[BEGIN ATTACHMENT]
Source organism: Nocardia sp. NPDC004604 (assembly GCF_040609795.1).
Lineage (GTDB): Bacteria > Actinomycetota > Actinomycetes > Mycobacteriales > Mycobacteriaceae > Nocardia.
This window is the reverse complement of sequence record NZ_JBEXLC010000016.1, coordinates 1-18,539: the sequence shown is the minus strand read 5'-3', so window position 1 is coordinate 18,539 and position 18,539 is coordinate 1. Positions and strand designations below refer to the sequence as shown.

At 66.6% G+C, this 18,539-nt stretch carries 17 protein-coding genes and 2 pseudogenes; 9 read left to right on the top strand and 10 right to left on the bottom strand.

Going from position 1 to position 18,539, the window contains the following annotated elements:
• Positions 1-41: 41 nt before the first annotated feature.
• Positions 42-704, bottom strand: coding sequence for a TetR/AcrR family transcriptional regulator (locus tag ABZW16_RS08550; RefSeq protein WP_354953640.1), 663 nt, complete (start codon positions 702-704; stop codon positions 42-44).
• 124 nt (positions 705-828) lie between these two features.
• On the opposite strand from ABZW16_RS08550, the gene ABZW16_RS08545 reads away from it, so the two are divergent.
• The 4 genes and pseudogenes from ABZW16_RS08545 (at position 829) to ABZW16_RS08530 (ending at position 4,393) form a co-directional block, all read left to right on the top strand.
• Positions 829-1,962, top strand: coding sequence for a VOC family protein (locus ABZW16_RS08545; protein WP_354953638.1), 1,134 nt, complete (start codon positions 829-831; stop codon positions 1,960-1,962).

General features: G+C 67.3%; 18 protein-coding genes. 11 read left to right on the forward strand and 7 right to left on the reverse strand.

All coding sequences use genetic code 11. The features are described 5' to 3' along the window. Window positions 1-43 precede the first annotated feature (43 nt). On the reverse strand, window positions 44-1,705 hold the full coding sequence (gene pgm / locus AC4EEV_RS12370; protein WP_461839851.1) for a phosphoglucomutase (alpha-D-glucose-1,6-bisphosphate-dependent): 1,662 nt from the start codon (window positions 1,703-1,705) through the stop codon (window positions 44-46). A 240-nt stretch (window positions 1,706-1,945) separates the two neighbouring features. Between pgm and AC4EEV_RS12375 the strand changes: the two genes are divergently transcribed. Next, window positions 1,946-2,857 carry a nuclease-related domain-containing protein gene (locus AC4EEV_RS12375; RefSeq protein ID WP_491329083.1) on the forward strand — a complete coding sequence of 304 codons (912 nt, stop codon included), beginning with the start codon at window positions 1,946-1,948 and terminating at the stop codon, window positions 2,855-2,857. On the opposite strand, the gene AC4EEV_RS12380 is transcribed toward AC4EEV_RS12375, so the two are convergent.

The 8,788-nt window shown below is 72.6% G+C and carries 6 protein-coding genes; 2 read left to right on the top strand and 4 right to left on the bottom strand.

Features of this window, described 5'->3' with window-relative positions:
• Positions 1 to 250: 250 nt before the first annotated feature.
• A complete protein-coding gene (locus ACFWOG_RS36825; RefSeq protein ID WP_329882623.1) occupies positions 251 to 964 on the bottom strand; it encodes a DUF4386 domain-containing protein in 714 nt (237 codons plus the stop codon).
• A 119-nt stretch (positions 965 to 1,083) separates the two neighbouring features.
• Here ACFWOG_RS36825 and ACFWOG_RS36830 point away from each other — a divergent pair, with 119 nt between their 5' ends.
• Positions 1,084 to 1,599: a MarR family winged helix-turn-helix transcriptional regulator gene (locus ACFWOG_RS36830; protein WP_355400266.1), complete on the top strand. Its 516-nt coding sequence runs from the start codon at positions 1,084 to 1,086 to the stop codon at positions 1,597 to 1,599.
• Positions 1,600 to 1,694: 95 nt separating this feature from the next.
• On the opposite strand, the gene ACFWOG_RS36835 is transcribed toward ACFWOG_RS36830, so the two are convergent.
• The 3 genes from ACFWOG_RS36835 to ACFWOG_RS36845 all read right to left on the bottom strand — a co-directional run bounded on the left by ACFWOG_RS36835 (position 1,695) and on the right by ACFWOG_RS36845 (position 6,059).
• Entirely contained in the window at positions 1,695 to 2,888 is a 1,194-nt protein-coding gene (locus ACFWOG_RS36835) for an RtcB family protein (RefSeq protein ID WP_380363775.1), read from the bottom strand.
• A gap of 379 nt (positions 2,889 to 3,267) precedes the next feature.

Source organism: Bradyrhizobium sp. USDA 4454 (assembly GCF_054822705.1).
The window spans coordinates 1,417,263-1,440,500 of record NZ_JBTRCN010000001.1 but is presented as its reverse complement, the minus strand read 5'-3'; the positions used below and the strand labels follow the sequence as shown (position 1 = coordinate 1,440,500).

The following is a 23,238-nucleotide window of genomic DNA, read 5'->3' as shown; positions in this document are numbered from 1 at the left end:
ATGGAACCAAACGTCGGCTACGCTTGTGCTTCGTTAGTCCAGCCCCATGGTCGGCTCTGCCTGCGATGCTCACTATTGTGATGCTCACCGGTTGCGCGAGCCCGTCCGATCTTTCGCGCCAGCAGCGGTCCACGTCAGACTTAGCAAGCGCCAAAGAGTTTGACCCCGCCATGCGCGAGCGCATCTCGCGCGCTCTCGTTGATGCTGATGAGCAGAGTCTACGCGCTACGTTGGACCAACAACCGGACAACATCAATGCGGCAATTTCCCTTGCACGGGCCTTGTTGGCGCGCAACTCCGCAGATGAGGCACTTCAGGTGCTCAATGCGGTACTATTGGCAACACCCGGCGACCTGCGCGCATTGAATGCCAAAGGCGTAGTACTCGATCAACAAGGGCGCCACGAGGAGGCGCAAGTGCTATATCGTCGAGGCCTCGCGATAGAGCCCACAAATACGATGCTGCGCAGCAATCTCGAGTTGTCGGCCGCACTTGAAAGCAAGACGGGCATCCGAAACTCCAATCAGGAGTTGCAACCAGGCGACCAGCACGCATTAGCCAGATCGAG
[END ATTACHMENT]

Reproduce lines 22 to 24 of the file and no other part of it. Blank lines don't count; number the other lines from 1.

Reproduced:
• On the opposite strand, the gene ACFWOG_RS36835 is transcribed toward ACFWOG_RS36830, so the two are convergent.
• The 3 genes from ACFWOG_RS36835 to ACFWOG_RS36845 all read right to left on the bottom strand — a co-directional run bounded on the left by ACFWOG_RS36835 (position 1,695) and on the right by ACFWOG_RS36845 (position 6,059).
• Entirely contained in the window at positions 1,695 to 2,888 is a 1,194-nt protein-coding gene (locus ACFWOG_RS36835) for an RtcB family protein (RefSeq protein ID WP_380363775.1), read from the bottom strand.